The essays in this volume investigate themes related to the place of law in Byzantine ideology and society. Although the Byzantines had a formal legal system, deriving from Justinian’s codification, this does not solve the problem but rather poses important questions. Was this a society which was meant to be governed by law? For answers, one must look at the intent of the legislators (to address specific problems, or to order society according to an ideal pattern?); the attitudes toward the law; the relationship between law, religion, literature, and art. What were the spheres—political, economic, private—that the laws and the lawgivers sought to regulate? The concepts of law and justice are quite different from each other, and the relationship between them is investigated here.
Of importance also, in this medieval society, are the connections between law and religion. There is the problem of the provenance of the law—whether the Emperor or God himself is the source of law—and the broad implications of the answer. At another level, ecclesiastical law was very important for everyday life, and the question arises of how much knowledge people had of it and how profound was their knowledge. Both people’s perceptions and their practices were shaped by their views of human justice and divine justice: whether these coincided, and whether they were administered through the same means, for the intervention of saints or icons might be seen as an alternative to human justice. As for human justice, there are questions that involve both society’s view of it and the education, knowledge, and interests of those who administered it.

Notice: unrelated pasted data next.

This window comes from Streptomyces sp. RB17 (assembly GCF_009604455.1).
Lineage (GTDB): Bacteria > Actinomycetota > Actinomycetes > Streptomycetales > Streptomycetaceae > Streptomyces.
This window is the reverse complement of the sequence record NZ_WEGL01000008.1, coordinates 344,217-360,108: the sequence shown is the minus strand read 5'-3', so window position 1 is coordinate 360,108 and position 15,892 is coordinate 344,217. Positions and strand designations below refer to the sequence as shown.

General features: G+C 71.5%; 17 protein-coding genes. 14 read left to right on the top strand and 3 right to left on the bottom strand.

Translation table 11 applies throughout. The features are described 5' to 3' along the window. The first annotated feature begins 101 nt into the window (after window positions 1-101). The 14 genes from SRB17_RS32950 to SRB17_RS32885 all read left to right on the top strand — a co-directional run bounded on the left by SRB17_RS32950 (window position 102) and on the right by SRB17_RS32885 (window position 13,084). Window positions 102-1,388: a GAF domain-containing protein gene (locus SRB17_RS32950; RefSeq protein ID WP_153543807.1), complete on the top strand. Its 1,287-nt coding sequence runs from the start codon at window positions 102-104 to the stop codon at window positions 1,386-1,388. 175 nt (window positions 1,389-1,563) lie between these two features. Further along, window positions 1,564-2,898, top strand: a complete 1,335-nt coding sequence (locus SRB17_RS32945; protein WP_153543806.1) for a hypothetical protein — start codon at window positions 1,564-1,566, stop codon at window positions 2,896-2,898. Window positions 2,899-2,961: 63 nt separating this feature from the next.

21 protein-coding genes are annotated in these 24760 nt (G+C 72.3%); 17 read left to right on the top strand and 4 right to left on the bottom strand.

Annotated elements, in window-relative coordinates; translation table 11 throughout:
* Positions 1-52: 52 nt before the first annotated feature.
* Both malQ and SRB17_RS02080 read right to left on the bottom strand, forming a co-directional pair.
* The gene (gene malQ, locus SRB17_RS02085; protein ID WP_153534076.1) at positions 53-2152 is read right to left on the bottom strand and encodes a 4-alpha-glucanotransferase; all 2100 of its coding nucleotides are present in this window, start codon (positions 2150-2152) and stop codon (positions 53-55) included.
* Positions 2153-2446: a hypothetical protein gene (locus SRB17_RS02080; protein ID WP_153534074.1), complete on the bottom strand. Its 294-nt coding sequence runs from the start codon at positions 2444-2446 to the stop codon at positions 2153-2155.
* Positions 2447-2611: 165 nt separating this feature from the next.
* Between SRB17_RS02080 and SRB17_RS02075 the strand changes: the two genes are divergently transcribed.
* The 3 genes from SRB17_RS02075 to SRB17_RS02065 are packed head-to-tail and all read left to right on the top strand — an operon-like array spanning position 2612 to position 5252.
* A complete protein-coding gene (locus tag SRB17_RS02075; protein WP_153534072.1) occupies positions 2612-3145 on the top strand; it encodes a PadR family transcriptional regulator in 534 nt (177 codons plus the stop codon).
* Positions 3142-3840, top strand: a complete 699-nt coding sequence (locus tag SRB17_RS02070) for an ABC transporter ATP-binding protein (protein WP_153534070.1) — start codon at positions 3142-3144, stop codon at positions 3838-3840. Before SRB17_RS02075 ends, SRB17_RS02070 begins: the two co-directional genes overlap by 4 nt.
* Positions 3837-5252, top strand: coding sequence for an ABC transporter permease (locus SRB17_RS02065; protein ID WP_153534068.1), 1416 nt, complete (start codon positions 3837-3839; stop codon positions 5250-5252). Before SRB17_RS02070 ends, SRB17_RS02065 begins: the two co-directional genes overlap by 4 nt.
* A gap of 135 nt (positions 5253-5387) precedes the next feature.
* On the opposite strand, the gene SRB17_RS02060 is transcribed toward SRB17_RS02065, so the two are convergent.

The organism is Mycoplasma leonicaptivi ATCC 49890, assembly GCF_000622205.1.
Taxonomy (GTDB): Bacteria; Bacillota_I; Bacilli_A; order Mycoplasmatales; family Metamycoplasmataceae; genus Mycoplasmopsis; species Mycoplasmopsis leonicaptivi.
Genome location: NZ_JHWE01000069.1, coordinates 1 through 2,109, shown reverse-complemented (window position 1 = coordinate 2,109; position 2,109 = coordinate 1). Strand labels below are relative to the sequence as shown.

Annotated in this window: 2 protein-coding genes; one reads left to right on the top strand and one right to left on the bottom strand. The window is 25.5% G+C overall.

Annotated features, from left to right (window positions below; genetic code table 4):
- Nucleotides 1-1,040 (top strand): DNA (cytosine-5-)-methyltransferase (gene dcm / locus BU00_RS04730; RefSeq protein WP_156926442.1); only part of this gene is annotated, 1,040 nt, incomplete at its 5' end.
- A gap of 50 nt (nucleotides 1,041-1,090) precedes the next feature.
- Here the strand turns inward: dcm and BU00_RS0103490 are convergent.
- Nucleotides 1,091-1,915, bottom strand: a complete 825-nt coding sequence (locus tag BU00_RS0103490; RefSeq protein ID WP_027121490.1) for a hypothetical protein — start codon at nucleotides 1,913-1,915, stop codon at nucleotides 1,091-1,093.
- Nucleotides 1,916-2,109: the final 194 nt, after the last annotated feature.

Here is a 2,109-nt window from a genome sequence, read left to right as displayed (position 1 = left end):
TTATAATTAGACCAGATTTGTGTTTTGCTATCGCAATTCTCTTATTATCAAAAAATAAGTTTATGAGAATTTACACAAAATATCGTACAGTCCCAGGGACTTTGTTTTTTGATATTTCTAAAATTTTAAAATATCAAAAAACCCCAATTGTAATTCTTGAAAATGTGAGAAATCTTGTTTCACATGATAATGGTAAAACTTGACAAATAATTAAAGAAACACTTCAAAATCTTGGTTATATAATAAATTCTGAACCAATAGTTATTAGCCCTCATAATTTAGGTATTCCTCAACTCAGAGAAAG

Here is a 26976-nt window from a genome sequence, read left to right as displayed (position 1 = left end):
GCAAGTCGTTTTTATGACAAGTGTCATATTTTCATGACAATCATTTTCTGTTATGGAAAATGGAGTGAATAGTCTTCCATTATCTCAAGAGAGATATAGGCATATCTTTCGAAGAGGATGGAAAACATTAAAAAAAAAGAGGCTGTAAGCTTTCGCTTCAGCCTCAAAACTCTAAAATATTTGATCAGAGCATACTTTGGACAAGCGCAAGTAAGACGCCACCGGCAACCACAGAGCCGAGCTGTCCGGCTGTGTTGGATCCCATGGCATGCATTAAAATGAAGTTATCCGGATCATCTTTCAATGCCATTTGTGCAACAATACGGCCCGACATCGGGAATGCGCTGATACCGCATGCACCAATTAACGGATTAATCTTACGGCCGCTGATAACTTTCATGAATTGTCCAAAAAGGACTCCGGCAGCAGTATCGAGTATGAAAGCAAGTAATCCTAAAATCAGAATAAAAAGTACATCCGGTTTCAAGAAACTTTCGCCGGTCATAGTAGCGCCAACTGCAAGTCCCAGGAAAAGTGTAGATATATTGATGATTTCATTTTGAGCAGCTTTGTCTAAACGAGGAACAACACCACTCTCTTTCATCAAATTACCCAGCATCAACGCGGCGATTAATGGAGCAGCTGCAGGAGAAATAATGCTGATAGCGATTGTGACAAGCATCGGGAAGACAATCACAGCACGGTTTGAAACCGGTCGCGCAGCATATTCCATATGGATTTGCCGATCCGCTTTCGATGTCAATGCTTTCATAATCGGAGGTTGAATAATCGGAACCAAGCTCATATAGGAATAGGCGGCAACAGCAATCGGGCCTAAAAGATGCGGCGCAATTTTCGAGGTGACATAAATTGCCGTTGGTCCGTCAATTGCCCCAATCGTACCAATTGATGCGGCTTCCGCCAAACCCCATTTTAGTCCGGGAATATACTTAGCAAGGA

Such issues are present in all medieval societies; the case of Byzantium is of particular interest because of the interplay between formal law and the conceptualizations and practices—some quite divergent from the ostensible purpose of legislation—which affected the legislators, the practitioners, and all of society.